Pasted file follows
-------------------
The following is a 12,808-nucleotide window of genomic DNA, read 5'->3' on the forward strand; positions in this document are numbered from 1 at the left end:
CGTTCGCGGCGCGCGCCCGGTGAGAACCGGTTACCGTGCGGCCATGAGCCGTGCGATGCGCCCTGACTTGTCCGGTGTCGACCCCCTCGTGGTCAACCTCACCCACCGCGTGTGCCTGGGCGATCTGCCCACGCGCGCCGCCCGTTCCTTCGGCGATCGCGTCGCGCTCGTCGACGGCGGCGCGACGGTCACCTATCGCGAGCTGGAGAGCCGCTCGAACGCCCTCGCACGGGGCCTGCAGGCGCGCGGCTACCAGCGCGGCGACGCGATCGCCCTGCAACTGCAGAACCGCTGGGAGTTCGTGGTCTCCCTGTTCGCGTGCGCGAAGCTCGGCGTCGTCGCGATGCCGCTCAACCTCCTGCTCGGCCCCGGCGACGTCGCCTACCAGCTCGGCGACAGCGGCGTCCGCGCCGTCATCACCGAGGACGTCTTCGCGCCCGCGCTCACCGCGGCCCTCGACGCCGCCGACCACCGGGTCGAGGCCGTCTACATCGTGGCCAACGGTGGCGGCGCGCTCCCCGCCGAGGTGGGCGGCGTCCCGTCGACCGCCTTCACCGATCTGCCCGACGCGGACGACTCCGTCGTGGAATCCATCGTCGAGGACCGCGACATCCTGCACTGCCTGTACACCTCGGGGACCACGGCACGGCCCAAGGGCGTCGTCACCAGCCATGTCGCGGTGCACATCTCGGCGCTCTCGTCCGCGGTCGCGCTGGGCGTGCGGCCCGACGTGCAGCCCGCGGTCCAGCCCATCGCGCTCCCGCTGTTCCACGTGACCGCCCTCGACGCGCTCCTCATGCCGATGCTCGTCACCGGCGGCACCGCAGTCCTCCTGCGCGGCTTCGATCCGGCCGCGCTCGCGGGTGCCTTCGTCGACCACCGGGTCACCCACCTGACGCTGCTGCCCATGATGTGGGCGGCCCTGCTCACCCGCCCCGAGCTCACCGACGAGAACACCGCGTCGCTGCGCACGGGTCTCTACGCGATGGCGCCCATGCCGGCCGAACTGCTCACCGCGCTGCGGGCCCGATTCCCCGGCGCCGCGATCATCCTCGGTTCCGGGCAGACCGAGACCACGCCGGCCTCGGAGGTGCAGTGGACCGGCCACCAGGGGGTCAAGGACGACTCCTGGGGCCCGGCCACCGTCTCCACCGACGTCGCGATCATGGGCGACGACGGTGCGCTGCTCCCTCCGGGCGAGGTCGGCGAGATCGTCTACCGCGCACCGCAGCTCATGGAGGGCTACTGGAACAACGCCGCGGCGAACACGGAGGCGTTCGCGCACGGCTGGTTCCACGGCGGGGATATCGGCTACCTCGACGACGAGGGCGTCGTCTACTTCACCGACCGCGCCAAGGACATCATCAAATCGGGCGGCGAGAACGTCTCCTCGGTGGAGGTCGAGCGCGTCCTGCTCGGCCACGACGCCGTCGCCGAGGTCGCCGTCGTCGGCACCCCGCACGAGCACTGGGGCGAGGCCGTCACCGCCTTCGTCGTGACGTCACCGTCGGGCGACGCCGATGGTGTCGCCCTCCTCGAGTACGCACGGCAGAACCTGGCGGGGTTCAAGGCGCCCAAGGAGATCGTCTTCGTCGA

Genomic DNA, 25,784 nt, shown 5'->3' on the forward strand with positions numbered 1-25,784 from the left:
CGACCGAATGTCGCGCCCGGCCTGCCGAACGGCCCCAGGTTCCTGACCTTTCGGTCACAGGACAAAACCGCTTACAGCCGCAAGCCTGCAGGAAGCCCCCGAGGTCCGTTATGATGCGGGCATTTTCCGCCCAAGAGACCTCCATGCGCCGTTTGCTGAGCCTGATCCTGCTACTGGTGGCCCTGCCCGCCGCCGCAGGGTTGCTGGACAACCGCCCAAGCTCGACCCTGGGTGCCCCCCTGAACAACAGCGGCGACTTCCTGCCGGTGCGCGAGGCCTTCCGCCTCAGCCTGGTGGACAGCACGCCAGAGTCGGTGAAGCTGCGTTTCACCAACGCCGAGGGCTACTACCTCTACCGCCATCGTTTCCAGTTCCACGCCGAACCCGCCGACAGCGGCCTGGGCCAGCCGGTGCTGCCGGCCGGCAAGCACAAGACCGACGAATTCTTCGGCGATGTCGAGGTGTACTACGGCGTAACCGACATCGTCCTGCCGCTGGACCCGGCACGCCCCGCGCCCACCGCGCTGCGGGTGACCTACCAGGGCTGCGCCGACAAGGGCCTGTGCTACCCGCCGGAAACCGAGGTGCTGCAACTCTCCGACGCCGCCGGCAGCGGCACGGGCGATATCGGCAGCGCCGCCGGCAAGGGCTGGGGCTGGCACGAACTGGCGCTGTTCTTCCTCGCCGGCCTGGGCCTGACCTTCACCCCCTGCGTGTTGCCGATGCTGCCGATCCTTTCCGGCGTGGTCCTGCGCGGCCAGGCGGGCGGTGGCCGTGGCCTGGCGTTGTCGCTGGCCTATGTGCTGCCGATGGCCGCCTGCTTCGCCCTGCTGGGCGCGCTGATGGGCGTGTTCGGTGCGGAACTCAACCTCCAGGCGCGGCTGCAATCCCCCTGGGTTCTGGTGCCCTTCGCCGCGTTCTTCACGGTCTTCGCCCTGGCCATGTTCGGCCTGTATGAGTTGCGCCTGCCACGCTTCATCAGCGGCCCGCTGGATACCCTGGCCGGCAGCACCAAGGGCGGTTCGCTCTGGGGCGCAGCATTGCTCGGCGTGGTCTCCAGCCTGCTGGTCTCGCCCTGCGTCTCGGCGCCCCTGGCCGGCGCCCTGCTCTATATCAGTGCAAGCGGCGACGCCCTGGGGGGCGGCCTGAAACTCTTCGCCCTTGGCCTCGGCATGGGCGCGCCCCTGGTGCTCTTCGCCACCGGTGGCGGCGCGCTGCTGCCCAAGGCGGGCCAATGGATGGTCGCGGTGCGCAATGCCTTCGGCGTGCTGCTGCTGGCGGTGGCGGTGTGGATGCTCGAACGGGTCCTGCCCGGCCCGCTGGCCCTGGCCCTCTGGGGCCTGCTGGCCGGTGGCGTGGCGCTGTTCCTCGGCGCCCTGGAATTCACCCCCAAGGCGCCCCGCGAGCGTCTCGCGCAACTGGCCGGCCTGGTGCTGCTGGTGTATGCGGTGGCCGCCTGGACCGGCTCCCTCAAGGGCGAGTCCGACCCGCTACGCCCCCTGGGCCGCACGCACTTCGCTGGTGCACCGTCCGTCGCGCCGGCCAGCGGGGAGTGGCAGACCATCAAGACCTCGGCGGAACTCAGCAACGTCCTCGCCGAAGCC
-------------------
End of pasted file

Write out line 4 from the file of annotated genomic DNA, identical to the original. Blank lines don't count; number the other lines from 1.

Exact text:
CGACCGAATGTCGCGCCCGGCCTGCCGAACGGCCCCAGGTTCCTGACCTTTCGGTCACAGGACAAAACCGCTTACAGCCGCAAGCCTGCAGGAAGCCCCCGAGGTCCGTTATGATGCGGGCATTTTCCGCCCAAGAGACCTCCATGCGCCGTTTGCTGAGCCTGATCCTGCTACTGGTGGCCCTGCCCGCCGCCGCAGGGTTGCTGGACAACCGCCCAAGCTCGACCCTGGGTGCCCCCCTGAACAACAGCGGCGACTTCCTGCCGGTGCGCGAGGCCTTCCGCCTCAGCCTGGTGGACAGCACGCCAGAGTCGGTGAAGCTGCGTTTCACCAACGCCGAGGGCTACTACCTCTACCGCCATCGTTTCCAGTTCCACGCCGAACCCGCCGACAGCGGCCTGGGCCAGCCGGTGCTGCCGGCCGGCAAGCACAAGACCGACGAATTCTTCGGCGATGTCGAGGTGTACTACGGCGTAACCGACATCGTCCTGCCGCTGGACCCGGCACGCCCCGCGCCCACCGCGCTGCGGGTGACCTACCAGGGCTGCGCCGACAAGGGCCTGTGCTACCCGCCGGAAACCGAGGTGCTGCAACTCTCCGACGCCGCCGGCAGCGGCACGGGCGATATCGGCAGCGCCGCCGGCAAGGGCTGGGGCTGGCACGAACTGGCGCTGTTCTTCCTCGCCGGCCTGGGCCTGACCTTCACCCCCTGCGTGTTGCCGATGCTGCCGATCCTTTCCGGCGTGGTCCTGCGCGGCCAGGCGGGCGGTGGCCGTGGCCTGGCGTTGTCGCTGGCCTATGTGCTGCCGATGGCCGCCTGCTTCGCCCTGCTGGGCGCGCTGATGGGCGTGTTCGGTGCGGAACTCAACCTCCAGGCGCGGCTGCAATCCCCCTGGGTTCTGGTGCCCTTCGCCGCGTTCTTCACGGTCTTCGCCCTGGCCATGTTCGGCCTGTATGAGTTGCGCCTGCCACGCTTCATCAGCGGCCCGCTGGATACCCTGGCCGGCAGCACCAAGGGCGGTTCGCTCTGGGGCGCAGCATTGCTCGGCGTGGTCTCCAGCCTGCTGGTCTCGCCCTGCGTCTCGGCGCCCCTGGCCGGCGCCCTGCTCTATATCAGTGCAAGCGGCGACGCCCTGGGGGGCGGCCTGAAACTCTTCGCCCTTGGCCTCGGCATGGGCGCGCCCCTGGTGCTCTTCGCCACCGGTGGCGGCGCGCTGCTGCCCAAGGCGGGCCAATGGATGGTCGCGGTGCGCAATGCCTTCGGCGTGCTGCTGCTGGCGGTGGCGGTGTGGATGCTCGAACGGGTCCTGCCCGGCCCGCTGGCCCTGGCCCTCTGGGGCCTGCTGGCCGGTGGCGTGGCGCTGTTCCTCGGCGCCCTGGAATTCACCCCCAAGGCGCCCCGCGAGCGTCTCGCGCAACTGGCCGGCCTGGTGCTGCTGGTGTATGCGGTGGCCGCCTGGACCGGCTCCCTCAAGGGCGAGTCCGACCCGCTACGCCCCCTGGGCCGCACGCACTTCGCTGGTGCACCGTCCGTCGCGCCGGCCAGCGGGGAGTGGCAGACCATCAAGACCTCGGCGGAACTCAGCAACGTCCTCGCCGAAGCC